Poster Celebrates Black History Month
Honors black culture, history and achievement at Mizzou.
Molly Jeanne Lovewell majored in journalism, business and hospitality management before she settled on art. It feels like the right fit for Lovewell, a senior from Davenport, Iowa, who won the grand prize in the first-ever University of Missouri Black History Month Poster Competition.
Every February, MU celebrates Black History Month. In past years, Mizzou Athletics spearheaded production of a poster. This year, Executive Associate Athletics Director Sarah Reesman, BA ’86, wanted to try something new. In collaboration with the Chancellor’s Diversity Initiative, the poster competition was an effort to expand participation in Black History Month celebrations to the entire campus and the Columbia community. Chosen by a panel of Mizzou faculty, staff and students and Columbia community leaders, the winning poster, which could be made using any medium, would honor black culture, history and achievement at Mizzou.
“I’m big into having students, through their college experience, create things they can put on their resume,” says Associate Professor of Journalism Cyndi Frisby, who teaches in the strategic communication sequence in the J-School and co-facilitated the contest. “My passion played out in that [Lovewell] could put this award-winning work on her resume, it came with prize money and she’s getting a lot of recognition. Those are things that are important to me as a teacher.”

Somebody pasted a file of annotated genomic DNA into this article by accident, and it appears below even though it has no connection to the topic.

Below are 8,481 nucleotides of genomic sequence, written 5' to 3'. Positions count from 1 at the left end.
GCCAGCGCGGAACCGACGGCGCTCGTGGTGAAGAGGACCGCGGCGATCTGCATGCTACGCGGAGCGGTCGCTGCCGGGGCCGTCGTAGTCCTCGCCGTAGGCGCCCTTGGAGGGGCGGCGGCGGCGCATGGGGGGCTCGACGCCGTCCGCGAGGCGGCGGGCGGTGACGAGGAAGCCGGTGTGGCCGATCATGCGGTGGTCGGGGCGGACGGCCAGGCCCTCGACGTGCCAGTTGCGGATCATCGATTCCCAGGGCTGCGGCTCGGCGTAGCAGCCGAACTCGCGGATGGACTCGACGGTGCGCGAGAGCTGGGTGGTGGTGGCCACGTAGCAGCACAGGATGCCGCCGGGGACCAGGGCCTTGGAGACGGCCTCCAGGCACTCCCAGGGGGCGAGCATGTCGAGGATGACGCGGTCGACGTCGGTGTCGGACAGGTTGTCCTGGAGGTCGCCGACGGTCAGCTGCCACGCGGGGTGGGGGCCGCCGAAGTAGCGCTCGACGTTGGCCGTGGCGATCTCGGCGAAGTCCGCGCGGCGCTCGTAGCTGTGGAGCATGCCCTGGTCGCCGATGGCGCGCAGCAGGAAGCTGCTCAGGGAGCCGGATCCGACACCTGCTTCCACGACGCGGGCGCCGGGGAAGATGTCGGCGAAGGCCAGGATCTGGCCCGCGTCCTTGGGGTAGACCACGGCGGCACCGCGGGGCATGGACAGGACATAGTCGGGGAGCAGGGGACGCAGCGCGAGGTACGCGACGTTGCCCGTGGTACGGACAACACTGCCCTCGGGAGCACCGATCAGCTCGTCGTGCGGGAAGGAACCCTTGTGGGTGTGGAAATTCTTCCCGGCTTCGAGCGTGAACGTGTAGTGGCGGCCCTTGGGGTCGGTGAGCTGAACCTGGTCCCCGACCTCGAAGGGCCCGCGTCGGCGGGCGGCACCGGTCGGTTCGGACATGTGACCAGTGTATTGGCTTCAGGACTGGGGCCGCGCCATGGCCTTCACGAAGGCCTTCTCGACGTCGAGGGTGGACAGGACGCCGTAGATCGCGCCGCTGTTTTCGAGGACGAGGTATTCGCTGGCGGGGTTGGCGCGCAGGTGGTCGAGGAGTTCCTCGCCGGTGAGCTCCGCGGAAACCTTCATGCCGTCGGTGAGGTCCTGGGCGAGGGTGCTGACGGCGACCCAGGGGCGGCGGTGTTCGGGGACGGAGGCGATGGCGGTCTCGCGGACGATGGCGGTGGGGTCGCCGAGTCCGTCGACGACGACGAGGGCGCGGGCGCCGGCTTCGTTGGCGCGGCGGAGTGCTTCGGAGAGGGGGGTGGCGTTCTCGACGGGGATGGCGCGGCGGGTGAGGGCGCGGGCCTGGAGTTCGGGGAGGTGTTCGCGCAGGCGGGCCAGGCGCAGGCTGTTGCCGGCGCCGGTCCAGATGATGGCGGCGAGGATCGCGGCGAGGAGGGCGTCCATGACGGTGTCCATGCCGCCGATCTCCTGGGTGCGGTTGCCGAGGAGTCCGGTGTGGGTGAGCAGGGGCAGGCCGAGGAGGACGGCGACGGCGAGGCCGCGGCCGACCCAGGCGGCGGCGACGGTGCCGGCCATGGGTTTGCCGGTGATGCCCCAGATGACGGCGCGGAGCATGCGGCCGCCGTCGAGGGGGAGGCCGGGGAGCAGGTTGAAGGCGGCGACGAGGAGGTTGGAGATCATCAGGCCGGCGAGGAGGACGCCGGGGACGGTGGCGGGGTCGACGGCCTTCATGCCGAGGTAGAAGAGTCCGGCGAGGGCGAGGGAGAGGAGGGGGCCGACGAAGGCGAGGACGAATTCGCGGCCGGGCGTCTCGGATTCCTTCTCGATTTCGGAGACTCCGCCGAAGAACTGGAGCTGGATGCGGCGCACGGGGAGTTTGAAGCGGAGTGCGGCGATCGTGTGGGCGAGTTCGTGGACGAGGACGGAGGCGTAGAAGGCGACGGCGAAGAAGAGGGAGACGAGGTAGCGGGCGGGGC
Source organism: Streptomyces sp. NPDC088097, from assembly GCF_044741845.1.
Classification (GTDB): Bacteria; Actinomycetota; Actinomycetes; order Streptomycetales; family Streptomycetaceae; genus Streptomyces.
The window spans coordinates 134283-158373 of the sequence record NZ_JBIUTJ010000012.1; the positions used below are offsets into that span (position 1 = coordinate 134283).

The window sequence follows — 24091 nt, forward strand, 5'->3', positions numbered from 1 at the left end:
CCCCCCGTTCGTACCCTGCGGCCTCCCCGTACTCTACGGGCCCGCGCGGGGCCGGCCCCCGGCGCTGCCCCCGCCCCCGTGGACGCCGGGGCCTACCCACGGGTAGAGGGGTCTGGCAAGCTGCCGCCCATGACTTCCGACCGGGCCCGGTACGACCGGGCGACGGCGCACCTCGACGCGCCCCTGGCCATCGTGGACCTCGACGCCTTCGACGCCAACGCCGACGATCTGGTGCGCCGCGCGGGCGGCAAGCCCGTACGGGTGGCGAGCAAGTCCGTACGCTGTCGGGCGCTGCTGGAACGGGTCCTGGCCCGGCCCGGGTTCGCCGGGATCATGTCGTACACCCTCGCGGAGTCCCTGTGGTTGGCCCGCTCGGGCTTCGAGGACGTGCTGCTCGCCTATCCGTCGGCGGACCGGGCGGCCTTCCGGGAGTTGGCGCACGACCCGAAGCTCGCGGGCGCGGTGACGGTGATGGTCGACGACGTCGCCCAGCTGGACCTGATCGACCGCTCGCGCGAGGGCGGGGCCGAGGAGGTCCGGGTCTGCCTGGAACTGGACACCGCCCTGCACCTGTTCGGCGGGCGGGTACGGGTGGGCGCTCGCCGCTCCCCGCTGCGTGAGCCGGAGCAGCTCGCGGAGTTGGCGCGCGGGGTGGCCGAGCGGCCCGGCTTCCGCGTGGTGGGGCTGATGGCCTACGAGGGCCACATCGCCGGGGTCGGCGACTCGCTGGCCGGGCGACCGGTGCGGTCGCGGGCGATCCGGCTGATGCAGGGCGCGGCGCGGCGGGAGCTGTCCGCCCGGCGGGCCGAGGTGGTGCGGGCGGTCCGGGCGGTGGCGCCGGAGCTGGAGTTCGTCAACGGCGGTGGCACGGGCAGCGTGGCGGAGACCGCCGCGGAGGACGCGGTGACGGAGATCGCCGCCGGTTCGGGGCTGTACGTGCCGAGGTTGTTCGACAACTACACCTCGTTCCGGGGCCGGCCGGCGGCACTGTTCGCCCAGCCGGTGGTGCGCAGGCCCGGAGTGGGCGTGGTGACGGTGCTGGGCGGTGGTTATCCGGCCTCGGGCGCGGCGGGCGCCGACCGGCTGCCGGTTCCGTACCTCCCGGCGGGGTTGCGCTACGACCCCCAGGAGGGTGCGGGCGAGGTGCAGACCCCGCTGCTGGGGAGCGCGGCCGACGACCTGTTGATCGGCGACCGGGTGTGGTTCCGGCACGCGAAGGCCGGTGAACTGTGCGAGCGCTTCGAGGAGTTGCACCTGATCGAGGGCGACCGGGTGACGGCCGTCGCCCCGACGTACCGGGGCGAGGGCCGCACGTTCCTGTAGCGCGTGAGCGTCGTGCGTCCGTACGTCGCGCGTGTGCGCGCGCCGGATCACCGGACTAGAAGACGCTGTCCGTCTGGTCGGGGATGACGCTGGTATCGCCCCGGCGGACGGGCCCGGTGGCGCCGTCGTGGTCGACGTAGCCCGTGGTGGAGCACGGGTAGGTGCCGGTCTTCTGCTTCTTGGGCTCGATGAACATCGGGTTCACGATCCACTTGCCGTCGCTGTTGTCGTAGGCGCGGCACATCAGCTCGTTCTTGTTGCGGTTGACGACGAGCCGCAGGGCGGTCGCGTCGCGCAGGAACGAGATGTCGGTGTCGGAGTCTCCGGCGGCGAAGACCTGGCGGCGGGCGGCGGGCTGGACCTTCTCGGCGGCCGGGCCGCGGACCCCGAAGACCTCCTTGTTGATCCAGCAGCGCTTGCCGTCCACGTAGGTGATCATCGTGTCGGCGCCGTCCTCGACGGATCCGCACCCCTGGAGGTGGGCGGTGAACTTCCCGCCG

They are important to Mark Langeneckert, too. An assistant teaching professor in the art department, he gave the poster competition to his class as a homework assignment.
Lovewell didn’t have any expectations — it was only her third art class — but she’s a dedicated student and a quick learner. She started with an architectural drawing of Jesse Hall that she then painted using opaque watercolors. Next, she took a photograph of the painting, scanned it onto her computer and created a collage in InDesign using portraits of 21 prominent black figures. One-third of the people featured are nationally known, such as Martin Luther King Jr. and Louis Armstrong; one-third are native Missourians, such as Langston Hughes and Maya Angelou; and one-third are Mizzou graduates, such as Gus Ridgel, MA ’51, and Mary McLeod Bethune Still, BA ’60.
The message Lovewell wanted to convey is that each person pictured, every color painted, is of equal importance in creating the impact of the poster.
“Out of anybody who comes to Mizzou, it doesn’t matter who you are, where you come from, you are Mizzou,” Lovewell says. “You are a student here. You are a Tiger.”
Lovewell’s winning poster design was published and distributed in January across the university and Columbia community and to more than 2,000 high schools and nonprofit youth organizations across the state.